One Put, One Call Option To Know About For Johnson & Johnson (JNJ)
Selling a put does not give an investor access to JNJ's upside potential the way owning shares would, because the put seller only ends up owning shares in the scenario where the contract is exercised. So unless Johnson & Johnson sees its shares decline 1.6% and the contract is exercised (resulting in a cost basis of $97.57 per share before broker commissions, subtracting the $1.43 from $99), the only upside to the put seller is from collecting that premium for the 11.5% annualized rate of return.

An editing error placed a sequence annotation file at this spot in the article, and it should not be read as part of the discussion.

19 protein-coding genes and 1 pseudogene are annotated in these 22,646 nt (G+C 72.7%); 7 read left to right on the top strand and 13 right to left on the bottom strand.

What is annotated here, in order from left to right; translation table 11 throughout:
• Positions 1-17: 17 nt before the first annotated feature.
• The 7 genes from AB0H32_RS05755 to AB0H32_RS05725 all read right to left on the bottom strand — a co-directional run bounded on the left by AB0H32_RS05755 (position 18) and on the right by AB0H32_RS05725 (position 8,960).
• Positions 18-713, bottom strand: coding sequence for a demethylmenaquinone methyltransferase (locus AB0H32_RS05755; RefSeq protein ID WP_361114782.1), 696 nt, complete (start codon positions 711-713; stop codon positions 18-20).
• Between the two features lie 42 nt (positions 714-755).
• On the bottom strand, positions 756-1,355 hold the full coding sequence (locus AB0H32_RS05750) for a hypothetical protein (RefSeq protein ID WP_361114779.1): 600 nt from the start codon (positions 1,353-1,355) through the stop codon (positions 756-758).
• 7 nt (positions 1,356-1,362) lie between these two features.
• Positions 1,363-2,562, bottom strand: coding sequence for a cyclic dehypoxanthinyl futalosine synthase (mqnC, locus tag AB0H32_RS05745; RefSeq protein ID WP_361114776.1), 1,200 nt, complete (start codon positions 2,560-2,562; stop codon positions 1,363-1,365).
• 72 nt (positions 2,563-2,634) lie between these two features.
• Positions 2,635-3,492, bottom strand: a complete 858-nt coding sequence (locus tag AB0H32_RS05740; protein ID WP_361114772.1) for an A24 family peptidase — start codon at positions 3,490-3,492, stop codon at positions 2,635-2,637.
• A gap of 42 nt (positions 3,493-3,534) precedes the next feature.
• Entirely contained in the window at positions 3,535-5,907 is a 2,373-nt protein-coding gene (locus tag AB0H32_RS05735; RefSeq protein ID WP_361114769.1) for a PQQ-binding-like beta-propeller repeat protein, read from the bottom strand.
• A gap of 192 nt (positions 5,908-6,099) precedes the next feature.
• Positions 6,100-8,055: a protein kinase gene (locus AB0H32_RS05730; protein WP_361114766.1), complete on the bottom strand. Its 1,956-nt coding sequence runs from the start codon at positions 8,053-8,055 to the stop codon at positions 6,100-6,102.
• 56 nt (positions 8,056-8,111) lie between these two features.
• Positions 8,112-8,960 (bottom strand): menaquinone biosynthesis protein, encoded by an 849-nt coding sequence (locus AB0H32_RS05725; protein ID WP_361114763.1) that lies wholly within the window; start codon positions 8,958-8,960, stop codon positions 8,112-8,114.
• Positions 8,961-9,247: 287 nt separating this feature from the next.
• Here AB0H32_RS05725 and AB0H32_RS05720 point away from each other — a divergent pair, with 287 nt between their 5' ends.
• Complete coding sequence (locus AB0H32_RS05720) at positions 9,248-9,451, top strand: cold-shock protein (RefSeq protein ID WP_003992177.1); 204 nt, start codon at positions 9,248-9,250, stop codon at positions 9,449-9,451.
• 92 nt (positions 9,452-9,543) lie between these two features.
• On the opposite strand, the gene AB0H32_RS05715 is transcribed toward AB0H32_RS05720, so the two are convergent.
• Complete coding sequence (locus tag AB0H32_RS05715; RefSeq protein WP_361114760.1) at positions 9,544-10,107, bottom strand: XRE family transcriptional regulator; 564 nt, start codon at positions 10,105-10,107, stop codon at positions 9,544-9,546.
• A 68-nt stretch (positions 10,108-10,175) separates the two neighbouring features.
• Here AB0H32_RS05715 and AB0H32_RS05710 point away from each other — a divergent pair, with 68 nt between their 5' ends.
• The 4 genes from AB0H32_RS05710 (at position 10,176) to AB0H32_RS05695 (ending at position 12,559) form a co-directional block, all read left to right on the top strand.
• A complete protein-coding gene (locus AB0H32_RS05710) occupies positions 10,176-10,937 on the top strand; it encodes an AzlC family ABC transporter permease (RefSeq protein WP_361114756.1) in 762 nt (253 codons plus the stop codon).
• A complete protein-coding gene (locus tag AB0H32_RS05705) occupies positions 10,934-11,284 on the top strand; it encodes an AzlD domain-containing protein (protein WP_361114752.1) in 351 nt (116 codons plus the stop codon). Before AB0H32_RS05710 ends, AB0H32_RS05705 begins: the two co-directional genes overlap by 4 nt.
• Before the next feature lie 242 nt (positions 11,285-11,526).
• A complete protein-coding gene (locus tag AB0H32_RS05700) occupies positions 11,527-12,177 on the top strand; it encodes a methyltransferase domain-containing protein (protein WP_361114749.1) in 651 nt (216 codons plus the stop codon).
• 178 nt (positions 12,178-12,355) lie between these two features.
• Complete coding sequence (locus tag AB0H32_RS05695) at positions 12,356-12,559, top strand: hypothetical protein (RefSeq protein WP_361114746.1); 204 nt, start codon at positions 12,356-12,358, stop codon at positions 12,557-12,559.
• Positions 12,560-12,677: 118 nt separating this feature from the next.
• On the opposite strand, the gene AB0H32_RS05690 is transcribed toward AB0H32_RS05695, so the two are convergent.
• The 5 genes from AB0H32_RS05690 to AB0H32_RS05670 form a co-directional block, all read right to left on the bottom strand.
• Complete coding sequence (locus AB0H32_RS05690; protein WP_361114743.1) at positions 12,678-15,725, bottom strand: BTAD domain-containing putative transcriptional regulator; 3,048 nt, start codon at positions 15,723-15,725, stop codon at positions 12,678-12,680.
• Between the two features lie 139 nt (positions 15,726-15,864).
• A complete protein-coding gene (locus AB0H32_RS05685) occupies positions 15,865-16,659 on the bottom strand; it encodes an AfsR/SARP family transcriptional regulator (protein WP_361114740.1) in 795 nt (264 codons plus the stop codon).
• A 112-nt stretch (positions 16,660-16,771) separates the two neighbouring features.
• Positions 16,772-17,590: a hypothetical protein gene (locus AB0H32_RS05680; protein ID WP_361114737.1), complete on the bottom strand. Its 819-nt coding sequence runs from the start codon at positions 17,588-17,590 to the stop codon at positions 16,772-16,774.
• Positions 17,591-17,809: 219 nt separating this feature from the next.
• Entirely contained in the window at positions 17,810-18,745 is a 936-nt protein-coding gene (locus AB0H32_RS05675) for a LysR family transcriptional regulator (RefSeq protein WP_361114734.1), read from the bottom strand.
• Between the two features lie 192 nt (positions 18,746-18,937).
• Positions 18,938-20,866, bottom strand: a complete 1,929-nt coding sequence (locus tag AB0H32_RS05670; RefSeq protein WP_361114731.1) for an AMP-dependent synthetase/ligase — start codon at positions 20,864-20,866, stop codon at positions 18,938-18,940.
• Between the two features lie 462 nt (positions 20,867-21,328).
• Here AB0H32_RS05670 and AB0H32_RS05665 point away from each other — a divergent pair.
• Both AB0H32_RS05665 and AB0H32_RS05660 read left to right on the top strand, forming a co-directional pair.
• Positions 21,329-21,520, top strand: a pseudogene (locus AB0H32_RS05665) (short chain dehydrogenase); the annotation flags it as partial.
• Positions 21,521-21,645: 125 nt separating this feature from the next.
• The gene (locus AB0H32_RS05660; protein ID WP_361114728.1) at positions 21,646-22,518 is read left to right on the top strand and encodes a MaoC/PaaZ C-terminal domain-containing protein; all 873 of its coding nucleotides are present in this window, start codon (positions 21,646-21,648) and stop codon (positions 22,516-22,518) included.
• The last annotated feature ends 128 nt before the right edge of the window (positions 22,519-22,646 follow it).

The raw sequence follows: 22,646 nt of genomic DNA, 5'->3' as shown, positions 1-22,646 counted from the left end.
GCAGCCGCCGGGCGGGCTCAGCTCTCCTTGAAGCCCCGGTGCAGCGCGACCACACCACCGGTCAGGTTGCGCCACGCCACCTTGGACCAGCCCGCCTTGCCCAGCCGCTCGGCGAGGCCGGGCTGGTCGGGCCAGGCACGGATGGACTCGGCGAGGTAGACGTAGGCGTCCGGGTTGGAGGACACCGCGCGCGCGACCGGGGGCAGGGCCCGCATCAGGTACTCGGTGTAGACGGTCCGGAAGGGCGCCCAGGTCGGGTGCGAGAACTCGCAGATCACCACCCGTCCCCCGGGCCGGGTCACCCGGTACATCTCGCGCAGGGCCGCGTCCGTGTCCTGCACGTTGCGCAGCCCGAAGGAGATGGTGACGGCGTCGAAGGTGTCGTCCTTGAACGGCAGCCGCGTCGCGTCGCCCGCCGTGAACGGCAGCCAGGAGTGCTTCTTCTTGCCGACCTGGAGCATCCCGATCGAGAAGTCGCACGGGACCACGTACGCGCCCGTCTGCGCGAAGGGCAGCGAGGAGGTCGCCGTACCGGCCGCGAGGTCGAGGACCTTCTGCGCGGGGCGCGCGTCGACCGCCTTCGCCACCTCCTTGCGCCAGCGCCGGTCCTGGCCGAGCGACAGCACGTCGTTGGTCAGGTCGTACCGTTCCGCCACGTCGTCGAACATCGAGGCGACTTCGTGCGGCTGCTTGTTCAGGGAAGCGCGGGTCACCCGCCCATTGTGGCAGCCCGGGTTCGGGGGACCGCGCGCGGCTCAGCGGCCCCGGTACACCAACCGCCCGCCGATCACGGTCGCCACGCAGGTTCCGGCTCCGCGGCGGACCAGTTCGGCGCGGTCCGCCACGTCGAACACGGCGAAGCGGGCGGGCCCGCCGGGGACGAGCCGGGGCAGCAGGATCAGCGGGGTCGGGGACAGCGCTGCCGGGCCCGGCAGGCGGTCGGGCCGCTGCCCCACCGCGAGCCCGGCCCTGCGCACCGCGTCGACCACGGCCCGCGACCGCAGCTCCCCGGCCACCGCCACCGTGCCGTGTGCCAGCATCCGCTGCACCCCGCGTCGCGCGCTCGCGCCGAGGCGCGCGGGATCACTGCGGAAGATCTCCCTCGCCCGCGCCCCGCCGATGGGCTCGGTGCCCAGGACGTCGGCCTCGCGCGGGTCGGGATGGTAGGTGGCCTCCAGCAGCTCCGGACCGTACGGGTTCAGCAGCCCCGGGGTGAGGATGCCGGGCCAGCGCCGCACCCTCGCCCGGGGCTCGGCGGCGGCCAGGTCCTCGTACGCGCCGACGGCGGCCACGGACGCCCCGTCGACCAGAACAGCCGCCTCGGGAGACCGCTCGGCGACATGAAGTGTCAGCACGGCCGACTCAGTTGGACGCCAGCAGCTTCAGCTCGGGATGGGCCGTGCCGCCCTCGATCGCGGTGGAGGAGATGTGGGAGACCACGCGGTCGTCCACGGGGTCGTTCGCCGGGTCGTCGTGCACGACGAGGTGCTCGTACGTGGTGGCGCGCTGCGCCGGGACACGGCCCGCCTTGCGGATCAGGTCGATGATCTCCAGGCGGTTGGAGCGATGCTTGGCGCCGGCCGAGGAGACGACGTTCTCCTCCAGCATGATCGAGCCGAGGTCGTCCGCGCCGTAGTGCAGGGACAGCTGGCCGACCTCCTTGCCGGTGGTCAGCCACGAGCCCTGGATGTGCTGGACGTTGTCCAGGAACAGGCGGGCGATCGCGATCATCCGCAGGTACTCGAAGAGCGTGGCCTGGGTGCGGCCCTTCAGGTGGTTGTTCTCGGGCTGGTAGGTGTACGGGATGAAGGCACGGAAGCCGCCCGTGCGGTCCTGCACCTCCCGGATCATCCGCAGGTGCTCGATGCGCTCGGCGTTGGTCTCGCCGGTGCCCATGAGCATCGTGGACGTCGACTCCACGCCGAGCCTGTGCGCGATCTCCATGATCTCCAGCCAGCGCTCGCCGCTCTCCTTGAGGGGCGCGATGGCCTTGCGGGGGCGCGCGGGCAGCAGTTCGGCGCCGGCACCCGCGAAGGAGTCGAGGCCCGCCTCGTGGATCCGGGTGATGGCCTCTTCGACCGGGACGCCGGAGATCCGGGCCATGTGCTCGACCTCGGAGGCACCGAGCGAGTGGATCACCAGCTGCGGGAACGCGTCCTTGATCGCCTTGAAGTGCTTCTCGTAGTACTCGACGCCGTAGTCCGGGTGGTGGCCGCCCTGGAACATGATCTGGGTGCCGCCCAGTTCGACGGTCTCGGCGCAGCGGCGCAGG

Worth considering, is that the annualized 11.5% figure actually exceeds the 2.8% annualized dividend paid by Johnson & Johnson by 8.7%, based on the current share price of $100.55. And yet, if an investor was to buy the stock at the going market price in order to collect the dividend, there is greater downside because the stock would have to lose 1.56% to reach the $99 strike price.